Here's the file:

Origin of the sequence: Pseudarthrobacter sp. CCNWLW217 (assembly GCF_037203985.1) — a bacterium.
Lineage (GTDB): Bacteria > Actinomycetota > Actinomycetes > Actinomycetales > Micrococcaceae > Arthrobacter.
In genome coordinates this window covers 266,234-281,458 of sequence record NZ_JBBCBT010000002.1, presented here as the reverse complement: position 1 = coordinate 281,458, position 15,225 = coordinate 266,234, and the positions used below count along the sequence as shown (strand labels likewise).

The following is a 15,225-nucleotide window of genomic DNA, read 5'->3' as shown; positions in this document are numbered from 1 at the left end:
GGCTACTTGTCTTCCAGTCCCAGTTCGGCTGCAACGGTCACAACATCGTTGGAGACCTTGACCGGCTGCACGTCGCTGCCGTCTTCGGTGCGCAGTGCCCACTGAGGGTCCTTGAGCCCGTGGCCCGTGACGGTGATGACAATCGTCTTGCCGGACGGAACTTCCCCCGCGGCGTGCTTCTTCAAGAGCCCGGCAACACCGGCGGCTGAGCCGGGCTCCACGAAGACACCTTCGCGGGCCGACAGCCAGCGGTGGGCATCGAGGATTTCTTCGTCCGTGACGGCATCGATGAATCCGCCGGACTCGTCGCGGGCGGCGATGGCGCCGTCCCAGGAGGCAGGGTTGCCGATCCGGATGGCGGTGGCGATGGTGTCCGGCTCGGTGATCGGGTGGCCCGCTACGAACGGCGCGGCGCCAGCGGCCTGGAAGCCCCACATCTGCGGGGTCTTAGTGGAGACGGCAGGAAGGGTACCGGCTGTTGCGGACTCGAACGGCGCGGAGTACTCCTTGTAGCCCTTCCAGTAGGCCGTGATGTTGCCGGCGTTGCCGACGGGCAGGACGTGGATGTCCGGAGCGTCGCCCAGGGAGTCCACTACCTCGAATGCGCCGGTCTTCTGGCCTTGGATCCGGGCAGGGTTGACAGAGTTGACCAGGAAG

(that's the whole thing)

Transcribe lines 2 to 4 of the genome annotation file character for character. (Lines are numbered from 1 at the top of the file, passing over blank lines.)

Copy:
Lineage (GTDB): Bacteria > Actinomycetota > Actinomycetes > Actinomycetales > Micrococcaceae > Arthrobacter.
In genome coordinates this window covers 266,234-281,458 of sequence record NZ_JBBCBT010000002.1, presented here as the reverse complement: position 1 = coordinate 281,458, position 15,225 = coordinate 266,234, and the positions used below count along the sequence as shown (strand labels likewise).

The following is a 15,225-nucleotide window of genomic DNA, read 5'->3' as shown; positions in this document are numbered from 1 at the left end: